Non-24-Hour Sleep-Wake Rhythm Disorder in the Totally Blind: Diagnosis and Management.

Research paper by Maria Antonia MA Quera Salva, Sarah S Hartley, Damien D Léger, Yves A YA Dauvilliers

Indexed on: 13 Jan '18Published on: 13 Jan '18Published in: Frontiers in neurology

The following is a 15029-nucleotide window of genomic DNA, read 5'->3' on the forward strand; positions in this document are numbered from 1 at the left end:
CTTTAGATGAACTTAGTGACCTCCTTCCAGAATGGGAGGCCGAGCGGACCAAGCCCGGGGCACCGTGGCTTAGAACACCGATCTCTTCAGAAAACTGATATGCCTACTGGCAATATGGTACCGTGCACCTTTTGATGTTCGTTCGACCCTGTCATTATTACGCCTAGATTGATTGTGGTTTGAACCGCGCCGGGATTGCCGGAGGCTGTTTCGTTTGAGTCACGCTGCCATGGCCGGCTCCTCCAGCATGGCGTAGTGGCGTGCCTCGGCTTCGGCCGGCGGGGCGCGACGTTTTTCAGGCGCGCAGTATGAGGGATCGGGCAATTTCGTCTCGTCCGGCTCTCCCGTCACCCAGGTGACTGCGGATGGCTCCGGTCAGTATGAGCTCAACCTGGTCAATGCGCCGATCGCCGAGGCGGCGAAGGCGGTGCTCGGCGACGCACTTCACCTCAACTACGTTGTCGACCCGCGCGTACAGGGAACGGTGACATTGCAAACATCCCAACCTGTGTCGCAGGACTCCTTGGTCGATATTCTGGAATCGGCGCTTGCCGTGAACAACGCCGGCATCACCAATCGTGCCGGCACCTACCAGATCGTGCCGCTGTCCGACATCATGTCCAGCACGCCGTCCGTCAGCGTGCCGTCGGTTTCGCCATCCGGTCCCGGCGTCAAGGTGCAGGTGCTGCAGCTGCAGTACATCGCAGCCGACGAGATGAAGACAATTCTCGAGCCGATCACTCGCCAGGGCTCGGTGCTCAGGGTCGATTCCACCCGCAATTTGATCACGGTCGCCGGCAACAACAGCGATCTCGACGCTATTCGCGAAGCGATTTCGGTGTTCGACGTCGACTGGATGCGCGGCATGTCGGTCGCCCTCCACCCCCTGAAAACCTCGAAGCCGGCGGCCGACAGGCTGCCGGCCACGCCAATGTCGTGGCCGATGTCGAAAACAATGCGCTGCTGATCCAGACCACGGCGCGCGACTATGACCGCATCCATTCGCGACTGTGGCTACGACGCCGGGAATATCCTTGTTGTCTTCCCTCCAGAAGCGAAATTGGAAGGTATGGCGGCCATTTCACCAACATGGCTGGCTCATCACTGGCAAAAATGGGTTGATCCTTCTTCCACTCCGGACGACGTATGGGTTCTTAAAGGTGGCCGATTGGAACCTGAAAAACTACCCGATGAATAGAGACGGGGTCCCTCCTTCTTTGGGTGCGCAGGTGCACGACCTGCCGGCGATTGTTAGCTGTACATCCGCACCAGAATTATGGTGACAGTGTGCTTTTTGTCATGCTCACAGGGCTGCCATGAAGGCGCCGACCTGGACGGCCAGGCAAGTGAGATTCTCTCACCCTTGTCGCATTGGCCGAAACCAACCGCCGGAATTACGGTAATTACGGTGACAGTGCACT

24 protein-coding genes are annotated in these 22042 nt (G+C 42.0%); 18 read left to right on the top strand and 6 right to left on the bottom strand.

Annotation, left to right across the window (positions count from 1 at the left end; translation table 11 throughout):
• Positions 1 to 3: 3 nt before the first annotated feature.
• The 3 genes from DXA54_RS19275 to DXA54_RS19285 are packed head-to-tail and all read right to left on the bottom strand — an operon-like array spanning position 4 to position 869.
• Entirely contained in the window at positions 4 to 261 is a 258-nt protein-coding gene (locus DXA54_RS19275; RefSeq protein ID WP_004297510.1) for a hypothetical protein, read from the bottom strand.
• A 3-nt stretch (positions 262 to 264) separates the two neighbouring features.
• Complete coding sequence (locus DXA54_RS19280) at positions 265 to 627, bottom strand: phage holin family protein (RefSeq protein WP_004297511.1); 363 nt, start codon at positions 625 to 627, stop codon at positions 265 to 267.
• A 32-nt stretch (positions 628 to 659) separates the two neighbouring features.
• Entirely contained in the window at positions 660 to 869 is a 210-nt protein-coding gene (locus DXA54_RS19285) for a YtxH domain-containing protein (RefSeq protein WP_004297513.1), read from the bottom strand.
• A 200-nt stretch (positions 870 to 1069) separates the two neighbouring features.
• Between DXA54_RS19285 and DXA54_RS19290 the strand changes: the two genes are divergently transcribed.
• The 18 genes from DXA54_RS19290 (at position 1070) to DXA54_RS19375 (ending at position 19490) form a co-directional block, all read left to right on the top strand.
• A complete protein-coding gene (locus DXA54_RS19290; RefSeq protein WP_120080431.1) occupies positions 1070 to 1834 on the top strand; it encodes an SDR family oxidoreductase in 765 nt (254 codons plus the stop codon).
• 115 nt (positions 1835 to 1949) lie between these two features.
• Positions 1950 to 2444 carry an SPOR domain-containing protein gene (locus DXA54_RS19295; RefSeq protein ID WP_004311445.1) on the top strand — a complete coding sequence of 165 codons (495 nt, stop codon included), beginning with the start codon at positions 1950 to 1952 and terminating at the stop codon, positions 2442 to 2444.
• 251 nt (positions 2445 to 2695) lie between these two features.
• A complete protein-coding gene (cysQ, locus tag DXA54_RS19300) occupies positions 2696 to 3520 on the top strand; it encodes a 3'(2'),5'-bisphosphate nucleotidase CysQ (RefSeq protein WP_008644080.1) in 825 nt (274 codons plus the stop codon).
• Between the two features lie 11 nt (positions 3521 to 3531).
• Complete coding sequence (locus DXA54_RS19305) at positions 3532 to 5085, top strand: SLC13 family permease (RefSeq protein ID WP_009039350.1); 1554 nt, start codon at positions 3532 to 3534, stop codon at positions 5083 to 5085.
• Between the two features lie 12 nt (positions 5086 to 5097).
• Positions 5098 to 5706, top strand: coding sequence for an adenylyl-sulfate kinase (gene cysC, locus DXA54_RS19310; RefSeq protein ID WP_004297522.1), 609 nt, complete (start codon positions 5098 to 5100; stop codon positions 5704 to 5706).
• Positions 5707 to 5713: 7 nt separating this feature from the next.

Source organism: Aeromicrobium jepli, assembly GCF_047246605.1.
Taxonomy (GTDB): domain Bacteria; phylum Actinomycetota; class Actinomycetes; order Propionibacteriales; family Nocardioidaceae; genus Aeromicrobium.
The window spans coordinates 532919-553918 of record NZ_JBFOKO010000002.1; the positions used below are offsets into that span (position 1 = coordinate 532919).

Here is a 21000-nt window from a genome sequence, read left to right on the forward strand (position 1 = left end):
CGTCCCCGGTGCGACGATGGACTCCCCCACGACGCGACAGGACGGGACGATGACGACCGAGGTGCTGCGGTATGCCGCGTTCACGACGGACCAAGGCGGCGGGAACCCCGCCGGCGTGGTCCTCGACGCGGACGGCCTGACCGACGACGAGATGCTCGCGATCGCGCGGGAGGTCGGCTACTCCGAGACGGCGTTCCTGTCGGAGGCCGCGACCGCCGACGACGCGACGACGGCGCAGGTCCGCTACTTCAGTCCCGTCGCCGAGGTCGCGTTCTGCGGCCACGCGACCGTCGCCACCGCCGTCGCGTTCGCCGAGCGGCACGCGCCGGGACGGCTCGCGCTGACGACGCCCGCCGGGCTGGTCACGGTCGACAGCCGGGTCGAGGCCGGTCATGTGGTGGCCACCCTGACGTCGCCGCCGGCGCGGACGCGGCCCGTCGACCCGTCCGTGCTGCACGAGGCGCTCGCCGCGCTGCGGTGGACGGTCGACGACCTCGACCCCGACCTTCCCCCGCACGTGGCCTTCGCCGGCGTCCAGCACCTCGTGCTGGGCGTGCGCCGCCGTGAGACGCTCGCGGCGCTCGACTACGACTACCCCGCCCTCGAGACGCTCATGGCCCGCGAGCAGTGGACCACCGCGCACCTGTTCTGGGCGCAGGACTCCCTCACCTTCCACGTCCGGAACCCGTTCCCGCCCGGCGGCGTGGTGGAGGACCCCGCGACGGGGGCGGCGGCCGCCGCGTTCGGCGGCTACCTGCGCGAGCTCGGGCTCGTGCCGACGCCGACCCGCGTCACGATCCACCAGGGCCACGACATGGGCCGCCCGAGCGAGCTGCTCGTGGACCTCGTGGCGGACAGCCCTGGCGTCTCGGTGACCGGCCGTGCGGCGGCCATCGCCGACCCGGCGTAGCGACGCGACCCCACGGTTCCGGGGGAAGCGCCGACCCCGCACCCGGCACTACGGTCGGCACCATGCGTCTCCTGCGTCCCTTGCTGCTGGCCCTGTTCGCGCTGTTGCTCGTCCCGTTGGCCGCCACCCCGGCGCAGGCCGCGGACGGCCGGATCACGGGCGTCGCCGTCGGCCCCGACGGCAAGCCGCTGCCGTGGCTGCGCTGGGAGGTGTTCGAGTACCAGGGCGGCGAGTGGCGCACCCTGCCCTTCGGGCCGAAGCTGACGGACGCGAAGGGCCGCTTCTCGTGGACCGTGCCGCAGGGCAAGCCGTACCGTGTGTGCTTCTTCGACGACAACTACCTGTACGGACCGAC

Several aspects of human physiology and behavior are dominated by 24-h circadian rhythms with key impacts on health and well-being. These include mainly the sleep-wake cycle, vigilance and performance patterns, and some hormone secretions. The rhythms are generated spontaneously by an internal "pacemaker," the suprachiasmatic nuclei within the anterior hypothalamus. This master clock has, for most humans, an intrinsic rhythm slightly longer than 24 h. Daily retinal light exposure is necessary for the synchronization of the circadian rhythms with the external 24-h solar environment. This daily synchronization process generally poses no problems for sighted individuals except in the context of jetlag or working night shifts being conditions of circadian desynchrony. However, many blind subjects with no light perception had periodical circadian desynchrony, in the absence of light information to the master clock leading to poor circadian rhythm synchronization. Affected patients experience cyclical or periodic episodes of poor sleep and daytime dysfunction, severely interfering with social, academic, and professional life. The diagnosis of Non-24 Sleep-Wake Rhythm Disorder, also named free-running disorder, non-entrained disorder, or hypernycthemeral syndrome, remains challenging from a clinical point of view due to the cyclical symptoms and should be confirmed by measurements of circadian biomarkers such as urinary melatonin to demonstrate a circadian period outside the normal range. Management includes behavioral modification and melatonin. Tasimelteon, a novel melatonin receptor 1 and 2 agonist, has demonstrated its effectiveness and safety with an evening dose of 20 mg and is currently the only treatment approved by the FDA and the European Medicines Agency.